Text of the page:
There was once when my brother and his bumiputera wife (now ex-wife) contemplated taking up a loan package from a local bank to invest in the ASB. I'm afraid I'm not very well versed with the exact details of the transaction, but if I'm not mistaken it had something to do with borrowing some money from the bank which is then to be deposited into ASB.
The returns from the investment in ASB is then utilised to pay the bank. The gains from the ASB investment is big enough to offset the interest charged by the bank so that the investor still ends up with a positive returns. However, it goes without saying that the gains would be smaller when compared to an investment where the investor uses his own money, since he will get to keep the entire gains from ASB without deductions to pay the bank.
The question that begs to be answered is whether this is a smart investment approach?
In the last couple of weeks, several people on my facebook friends' list have shared an interesting post about the above investment scheme. It is written in Malay, if you are keen to read more, check it out here. It's apparently an analysis by an investment analyst, although I have to admit that I haven't investigated the author's background. But even if he is not a qualified investment analystand I'm not saying that he isn'tthe post does reflect someone with some knowledge in investment.
The article goes on to analyse the investment scheme as outlined above, and then finds that in the end the bank makes more profits than the individual investor.
He then poses the question: Siapa yang untung sebenarnya? (Actually, who gains?)
And then he answers himself impressively: Bank!
A paragraph later, he poses another question: Yang rugi [?] (The loser)
And again he answers himself: Anda sebenarnya!!! (Actually, you!!!)
Therefore, he concludes, it's better to invest with your own money; don't use borrowed money to invest.
Well, I'm not an investment analyst, but I know a little bit about mathematics. In fact, a zillion years ago, when I was in school, maths was my favourite subject. But for those who really know me well, they would also know that I'm a keen observer of psychology; about people in general.
However, before I go into psychology, let me just say that I disagree with the author of the above post. The point is that a gain is a gain, and it is as simple as that! So let me give my answers to his questions based on the investment model in his article.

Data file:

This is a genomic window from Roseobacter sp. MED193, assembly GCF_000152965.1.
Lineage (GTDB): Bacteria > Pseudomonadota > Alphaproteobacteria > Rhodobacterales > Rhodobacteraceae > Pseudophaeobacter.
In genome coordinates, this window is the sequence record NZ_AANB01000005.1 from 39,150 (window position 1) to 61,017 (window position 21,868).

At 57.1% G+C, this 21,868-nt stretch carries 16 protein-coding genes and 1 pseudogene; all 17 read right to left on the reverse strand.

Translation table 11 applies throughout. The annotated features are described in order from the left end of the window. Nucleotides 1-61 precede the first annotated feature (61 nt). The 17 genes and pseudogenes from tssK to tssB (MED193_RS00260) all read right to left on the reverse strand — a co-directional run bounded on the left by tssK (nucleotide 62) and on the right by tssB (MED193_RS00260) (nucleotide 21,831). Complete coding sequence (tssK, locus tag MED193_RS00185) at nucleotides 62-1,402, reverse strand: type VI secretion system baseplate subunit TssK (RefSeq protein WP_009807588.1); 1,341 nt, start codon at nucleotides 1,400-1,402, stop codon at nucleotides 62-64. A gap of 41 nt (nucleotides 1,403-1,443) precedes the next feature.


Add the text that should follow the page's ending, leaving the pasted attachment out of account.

Question: Actually, who gains?
Answer: Both the bank as well as the investor because the latter still ends up with more (although the bank gains more)
Question: [Who} loses?
Answer: Neither, based on the model.
Now let me share my thoughts on the article as a whole. It bears no resemblance to reality! The truth is that the majority of people just don't have it in them to save up enough capital to the extent of enabling them to invest with their own money. Otherwise, there is no need for the government to establish the Employees Provident Fund (EPF) as a means of forced saving scheme.
I said majority, not all. Of course some people are the weird onesI have a friend whose father came from China before the formation of Malaysia. He started working as a labourer, saved some money, then started a small business. He maintained his lifestyle and saved every single sen he earned. When he died, he had several shops and a successful wholesale business. This is one very rare example. But for each such example, there are hundreds, perhaps even thousands more of those who couldn't do it the same way.
Most people just don't have the saving habit. An office clerk can suddenly buy a cellphone worth more than a month's salary. A fresh university graduate drives his own Kancil within the first month he gets a job. I think the Investment Analyst is just too naive in his analysis and totally disregards human nature. The reality is that most people will need to borrow moneyand yes, incurring interests for the loanto start a business, or any investment as a whole, to buy a house, to buy a car. Otherwise, they will never start a business or investment, never own a house, a car.
Borrowing from the banks is not necessarily a bad thing. You get the opportunity to open doors to realise your potential. Sure, you will have to pay interests for the loan (sorry, nothing is free), but while they make money, you too can make some money. Surely that's a whole lot better than you not making money at all?